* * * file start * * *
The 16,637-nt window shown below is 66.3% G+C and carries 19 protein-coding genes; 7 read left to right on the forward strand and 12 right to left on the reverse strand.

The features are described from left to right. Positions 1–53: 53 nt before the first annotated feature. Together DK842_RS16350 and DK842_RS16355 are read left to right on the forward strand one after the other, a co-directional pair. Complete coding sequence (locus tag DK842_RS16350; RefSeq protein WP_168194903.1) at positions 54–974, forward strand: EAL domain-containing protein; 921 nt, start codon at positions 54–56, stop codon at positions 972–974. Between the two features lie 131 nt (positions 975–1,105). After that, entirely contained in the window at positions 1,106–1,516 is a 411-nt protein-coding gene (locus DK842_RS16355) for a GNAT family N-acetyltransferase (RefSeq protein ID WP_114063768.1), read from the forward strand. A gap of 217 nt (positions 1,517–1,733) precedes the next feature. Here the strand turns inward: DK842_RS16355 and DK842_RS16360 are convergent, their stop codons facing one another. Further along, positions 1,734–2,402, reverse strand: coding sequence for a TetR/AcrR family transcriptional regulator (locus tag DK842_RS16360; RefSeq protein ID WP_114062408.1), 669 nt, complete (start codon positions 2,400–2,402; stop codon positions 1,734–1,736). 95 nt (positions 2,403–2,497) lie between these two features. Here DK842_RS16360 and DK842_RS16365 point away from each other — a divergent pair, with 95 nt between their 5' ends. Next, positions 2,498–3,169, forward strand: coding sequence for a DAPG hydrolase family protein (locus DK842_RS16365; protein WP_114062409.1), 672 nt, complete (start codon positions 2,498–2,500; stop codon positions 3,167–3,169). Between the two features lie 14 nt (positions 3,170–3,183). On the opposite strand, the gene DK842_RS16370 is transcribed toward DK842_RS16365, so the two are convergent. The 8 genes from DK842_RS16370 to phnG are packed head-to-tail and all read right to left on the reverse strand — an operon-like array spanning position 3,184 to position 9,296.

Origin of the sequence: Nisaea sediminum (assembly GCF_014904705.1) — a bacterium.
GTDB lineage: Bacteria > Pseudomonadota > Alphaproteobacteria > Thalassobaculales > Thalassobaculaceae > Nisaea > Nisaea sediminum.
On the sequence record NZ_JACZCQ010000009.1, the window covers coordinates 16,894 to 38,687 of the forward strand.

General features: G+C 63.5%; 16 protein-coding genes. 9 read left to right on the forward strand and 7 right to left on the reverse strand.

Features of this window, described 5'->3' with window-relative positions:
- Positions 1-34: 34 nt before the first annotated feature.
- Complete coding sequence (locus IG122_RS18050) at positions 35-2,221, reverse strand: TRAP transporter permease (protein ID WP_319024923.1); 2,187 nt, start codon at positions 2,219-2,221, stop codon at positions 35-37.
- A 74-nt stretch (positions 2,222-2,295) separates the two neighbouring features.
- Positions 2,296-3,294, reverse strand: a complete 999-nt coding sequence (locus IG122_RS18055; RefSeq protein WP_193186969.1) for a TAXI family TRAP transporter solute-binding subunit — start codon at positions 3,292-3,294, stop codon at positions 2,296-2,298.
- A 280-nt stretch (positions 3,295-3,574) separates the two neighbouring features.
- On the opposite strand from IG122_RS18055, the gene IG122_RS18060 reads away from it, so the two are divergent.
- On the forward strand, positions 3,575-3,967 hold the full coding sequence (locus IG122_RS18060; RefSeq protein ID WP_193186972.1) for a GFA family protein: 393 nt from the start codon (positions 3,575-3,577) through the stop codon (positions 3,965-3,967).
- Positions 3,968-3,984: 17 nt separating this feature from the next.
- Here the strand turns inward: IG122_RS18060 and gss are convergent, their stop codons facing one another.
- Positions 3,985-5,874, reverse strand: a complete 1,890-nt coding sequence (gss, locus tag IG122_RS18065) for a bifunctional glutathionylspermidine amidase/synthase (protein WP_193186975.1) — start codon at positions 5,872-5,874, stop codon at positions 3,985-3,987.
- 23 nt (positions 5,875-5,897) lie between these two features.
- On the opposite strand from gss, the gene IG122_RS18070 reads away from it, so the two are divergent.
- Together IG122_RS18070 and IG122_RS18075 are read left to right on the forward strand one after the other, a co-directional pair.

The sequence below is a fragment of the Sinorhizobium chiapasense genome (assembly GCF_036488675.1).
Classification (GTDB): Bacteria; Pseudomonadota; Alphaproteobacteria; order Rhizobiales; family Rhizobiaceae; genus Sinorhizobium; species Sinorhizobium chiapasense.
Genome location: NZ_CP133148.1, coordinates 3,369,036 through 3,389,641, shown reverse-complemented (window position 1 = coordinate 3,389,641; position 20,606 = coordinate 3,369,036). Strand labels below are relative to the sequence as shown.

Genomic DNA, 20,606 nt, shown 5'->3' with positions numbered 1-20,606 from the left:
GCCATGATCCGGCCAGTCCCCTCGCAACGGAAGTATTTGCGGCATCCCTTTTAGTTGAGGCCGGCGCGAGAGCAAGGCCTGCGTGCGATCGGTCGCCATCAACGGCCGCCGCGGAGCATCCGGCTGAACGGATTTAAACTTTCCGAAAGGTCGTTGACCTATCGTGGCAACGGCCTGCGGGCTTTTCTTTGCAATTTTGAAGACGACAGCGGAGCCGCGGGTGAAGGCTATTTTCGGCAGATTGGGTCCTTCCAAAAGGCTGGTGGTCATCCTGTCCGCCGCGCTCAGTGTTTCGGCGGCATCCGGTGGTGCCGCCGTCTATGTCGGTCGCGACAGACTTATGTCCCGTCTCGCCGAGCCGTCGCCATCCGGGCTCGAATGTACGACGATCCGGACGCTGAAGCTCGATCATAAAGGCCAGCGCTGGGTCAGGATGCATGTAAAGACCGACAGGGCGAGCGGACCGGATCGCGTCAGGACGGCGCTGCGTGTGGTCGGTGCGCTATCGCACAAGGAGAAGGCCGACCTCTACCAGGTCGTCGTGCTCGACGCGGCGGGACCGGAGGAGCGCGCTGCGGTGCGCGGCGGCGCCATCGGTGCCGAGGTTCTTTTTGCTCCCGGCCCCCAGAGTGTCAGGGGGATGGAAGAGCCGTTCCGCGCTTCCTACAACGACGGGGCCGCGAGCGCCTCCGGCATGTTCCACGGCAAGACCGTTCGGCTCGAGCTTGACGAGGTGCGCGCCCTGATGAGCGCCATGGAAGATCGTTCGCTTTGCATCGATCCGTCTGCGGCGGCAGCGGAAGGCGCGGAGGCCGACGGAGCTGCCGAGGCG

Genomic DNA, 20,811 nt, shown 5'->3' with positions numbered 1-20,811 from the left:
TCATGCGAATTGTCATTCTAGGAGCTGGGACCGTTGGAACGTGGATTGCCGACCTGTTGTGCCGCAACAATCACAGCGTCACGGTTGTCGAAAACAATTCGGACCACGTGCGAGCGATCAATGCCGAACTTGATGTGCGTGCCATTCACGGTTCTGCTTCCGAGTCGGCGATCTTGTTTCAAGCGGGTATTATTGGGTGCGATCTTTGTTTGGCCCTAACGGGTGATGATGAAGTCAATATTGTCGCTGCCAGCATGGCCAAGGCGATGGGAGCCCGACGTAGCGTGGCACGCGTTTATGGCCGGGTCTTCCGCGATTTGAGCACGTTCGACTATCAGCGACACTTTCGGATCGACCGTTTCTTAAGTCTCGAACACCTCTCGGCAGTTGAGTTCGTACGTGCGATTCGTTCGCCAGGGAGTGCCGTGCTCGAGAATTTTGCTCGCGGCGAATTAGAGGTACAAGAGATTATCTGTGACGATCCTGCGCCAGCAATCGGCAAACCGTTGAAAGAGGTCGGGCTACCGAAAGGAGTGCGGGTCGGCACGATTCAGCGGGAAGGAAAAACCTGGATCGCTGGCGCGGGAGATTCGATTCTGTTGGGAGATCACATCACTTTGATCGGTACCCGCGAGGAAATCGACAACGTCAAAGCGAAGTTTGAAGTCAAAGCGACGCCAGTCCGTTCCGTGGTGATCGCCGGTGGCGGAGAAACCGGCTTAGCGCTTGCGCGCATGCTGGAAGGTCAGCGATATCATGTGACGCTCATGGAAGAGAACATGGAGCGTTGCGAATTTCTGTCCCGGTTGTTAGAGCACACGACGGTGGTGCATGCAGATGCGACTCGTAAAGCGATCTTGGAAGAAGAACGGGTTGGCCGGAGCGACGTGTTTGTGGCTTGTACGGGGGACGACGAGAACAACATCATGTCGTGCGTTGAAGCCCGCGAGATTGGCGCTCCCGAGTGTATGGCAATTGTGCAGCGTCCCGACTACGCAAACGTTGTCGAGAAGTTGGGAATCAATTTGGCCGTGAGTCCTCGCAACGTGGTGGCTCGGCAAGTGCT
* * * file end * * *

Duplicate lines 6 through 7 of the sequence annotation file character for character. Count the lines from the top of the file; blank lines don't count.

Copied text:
General features: G+C 63.5%; 16 protein-coding genes. 9 read left to right on the forward strand and 7 right to left on the reverse strand.

Features of this window, described 5'->3' with window-relative positions: